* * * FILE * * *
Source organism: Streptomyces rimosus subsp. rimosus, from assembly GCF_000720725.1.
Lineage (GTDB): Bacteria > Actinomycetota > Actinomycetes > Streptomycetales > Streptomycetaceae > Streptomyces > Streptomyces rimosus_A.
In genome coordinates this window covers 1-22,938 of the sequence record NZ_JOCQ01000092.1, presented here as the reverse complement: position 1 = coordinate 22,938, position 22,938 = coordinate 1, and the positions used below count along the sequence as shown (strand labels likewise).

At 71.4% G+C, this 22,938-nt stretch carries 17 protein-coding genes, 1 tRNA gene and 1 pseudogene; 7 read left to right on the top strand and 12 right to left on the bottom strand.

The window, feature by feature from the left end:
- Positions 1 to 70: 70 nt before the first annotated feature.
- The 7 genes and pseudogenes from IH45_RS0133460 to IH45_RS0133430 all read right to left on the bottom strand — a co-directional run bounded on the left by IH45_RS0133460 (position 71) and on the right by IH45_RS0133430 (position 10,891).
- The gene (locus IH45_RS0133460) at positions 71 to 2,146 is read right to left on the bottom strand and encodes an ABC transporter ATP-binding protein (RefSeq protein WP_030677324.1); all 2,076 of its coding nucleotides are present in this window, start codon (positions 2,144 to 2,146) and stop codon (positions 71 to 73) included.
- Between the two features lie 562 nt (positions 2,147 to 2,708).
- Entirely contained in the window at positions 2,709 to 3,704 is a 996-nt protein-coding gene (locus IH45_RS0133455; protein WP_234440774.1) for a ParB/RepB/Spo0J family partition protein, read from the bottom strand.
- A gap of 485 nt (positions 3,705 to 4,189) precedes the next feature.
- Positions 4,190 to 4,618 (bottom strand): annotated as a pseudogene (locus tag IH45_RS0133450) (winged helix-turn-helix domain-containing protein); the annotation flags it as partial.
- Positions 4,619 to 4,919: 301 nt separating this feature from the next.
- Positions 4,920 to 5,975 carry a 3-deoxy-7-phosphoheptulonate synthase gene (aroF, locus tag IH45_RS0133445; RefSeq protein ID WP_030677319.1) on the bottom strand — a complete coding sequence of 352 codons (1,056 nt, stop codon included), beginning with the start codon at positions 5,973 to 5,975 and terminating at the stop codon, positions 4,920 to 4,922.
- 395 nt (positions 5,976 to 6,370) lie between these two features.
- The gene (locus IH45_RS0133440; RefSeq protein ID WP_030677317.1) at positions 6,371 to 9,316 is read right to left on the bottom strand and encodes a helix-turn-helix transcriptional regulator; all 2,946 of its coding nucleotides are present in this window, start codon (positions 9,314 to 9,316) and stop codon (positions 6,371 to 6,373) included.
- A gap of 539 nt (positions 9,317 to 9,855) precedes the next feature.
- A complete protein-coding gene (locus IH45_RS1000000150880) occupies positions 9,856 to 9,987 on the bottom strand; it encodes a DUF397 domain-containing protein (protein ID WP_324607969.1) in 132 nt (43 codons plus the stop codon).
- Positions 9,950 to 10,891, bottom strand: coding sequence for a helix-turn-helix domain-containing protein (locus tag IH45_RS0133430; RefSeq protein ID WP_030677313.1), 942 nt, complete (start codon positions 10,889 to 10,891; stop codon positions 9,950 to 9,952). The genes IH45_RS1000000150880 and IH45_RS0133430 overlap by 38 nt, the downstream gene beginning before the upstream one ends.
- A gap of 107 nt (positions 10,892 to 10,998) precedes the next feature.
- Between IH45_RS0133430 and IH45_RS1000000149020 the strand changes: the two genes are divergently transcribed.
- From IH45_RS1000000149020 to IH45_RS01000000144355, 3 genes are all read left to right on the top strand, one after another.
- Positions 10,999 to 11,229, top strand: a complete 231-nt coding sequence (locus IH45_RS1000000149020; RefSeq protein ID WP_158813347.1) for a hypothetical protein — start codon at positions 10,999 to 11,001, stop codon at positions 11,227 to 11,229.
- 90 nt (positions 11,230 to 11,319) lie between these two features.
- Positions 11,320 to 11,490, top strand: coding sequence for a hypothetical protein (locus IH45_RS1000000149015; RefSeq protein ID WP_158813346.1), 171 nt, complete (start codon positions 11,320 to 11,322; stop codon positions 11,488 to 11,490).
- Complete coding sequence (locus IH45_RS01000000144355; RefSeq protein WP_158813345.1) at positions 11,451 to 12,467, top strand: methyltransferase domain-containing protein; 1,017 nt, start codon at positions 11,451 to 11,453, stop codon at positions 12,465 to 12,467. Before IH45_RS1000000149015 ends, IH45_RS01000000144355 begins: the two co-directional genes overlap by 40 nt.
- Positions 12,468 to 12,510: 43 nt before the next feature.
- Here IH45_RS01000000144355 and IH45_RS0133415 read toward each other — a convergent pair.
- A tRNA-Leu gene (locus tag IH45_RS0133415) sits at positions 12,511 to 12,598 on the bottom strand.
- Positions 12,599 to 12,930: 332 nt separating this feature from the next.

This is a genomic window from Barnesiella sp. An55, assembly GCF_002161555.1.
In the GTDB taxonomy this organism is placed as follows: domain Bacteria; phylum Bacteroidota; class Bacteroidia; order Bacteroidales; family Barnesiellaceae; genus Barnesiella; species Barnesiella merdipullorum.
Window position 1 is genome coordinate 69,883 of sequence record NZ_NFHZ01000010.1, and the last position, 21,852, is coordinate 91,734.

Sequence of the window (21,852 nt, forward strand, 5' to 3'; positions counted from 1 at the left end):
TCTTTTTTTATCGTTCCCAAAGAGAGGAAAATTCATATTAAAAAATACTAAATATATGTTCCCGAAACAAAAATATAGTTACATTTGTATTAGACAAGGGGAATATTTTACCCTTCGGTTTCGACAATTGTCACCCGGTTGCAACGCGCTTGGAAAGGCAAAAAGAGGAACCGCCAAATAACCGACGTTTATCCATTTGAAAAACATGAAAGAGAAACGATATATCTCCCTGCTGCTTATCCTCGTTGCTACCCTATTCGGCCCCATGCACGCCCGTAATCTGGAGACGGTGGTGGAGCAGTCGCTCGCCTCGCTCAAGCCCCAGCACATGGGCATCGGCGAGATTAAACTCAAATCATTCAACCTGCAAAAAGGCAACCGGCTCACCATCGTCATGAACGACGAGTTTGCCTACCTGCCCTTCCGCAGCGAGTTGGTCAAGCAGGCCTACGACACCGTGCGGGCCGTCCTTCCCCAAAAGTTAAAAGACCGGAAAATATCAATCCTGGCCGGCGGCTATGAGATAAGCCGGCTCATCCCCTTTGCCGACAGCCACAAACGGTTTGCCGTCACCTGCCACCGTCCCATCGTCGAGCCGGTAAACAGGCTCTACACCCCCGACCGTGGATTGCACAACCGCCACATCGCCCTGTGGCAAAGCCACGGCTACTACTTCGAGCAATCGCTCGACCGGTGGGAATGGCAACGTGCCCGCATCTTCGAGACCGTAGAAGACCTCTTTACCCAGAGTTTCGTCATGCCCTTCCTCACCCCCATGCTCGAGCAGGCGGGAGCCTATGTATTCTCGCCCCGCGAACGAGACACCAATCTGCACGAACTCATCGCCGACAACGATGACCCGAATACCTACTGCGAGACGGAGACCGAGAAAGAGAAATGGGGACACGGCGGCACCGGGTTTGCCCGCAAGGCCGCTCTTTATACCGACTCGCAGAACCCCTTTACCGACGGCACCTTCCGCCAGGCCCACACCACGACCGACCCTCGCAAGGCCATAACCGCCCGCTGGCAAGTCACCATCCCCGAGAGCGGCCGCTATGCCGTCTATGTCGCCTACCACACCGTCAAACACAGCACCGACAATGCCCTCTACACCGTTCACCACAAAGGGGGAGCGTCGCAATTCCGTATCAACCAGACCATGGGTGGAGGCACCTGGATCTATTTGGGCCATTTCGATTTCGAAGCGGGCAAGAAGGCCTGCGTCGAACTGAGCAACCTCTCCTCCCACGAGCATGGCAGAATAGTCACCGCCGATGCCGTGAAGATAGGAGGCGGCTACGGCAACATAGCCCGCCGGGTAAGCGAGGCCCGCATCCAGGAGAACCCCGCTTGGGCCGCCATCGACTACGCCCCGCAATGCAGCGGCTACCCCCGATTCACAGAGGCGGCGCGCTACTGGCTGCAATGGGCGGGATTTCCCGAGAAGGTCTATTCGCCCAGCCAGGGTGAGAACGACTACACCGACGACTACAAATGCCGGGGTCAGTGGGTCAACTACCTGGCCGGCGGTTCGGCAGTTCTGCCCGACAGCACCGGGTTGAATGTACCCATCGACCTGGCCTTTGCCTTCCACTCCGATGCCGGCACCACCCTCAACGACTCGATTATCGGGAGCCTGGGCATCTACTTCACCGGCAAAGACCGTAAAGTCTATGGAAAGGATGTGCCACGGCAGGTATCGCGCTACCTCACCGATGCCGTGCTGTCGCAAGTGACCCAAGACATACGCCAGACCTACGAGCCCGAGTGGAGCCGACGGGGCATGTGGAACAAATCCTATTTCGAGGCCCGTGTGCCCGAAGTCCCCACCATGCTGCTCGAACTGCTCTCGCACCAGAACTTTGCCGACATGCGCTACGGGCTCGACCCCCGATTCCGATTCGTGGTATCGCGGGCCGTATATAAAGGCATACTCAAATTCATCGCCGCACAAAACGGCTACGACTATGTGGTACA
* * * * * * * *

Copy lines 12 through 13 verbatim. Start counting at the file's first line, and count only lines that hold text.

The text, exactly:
- Positions 4,190 to 4,618 (bottom strand): annotated as a pseudogene (locus tag IH45_RS0133450) (winged helix-turn-helix domain-containing protein); the annotation flags it as partial.
- Positions 4,619 to 4,919: 301 nt separating this feature from the next.